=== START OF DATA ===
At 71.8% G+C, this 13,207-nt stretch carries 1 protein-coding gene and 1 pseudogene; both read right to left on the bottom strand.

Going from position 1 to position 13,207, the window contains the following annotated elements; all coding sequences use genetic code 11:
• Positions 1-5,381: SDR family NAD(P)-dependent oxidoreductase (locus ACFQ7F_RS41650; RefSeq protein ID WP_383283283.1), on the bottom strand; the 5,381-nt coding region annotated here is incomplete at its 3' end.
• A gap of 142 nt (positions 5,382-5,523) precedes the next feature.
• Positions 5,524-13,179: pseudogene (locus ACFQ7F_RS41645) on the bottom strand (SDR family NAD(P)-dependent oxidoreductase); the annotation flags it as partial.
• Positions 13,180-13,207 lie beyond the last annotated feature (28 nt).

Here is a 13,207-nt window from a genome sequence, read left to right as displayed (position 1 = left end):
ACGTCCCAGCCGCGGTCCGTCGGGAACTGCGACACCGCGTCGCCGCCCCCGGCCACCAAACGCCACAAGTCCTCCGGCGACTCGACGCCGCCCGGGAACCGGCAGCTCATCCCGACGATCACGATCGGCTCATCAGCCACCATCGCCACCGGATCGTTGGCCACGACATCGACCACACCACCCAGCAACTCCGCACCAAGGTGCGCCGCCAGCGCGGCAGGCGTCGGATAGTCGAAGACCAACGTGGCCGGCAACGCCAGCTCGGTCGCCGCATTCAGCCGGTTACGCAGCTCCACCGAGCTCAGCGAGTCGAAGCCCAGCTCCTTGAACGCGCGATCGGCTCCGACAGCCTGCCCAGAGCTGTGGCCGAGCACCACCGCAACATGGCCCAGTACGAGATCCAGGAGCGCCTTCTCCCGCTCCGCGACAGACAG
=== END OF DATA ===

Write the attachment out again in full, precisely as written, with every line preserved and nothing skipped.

At 71.8% G+C, this 13,207-nt stretch carries 1 protein-coding gene and 1 pseudogene; both read right to left on the bottom strand.

Going from position 1 to position 13,207, the window contains the following annotated elements; all coding sequences use genetic code 11:
• Positions 1-5,381: SDR family NAD(P)-dependent oxidoreductase (locus ACFQ7F_RS41650; RefSeq protein ID WP_383283283.1), on the bottom strand; the 5,381-nt coding region annotated here is incomplete at its 3' end.
• A gap of 142 nt (positions 5,382-5,523) precedes the next feature.
• Positions 5,524-13,179: pseudogene (locus ACFQ7F_RS41645) on the bottom strand (SDR family NAD(P)-dependent oxidoreductase); the annotation flags it as partial.
• Positions 13,180-13,207 lie beyond the last annotated feature (28 nt).

Here is a 13,207-nt window from a genome sequence, read left to right as displayed (position 1 = left end):
ACGTCCCAGCCGCGGTCCGTCGGGAACTGCGACACCGCGTCGCCGCCCCCGGCCACCAAACGCCACAAGTCCTCCGGCGACTCGACGCCGCCCGGGAACCGGCAGCTCATCCCGACGATCACGATCGGCTCATCAGCCACCATCGCCACCGGATCGTTGGCCACGACATCGACCACACCACCCAGCAACTCCGCACCAAGGTGCGCCGCCAGCGCGGCAGGCGTCGGATAGTCGAAGACCAACGTGGCCGGCAACGCCAGCTCGGTCGCCGCATTCAGCCGGTTACGCAGCTCCACCGAGCTCAGCGAGTCGAAGCCCAGCTCCTTGAACGCGCGATCGGCTCCGACAGCCTGCCCAGAGCTGTGGCCGAGCACCACCGCAACATGGCCCAGTACGAGATCCAGGAGCGCCTTCTCCCGCTCCGCGACAGACAG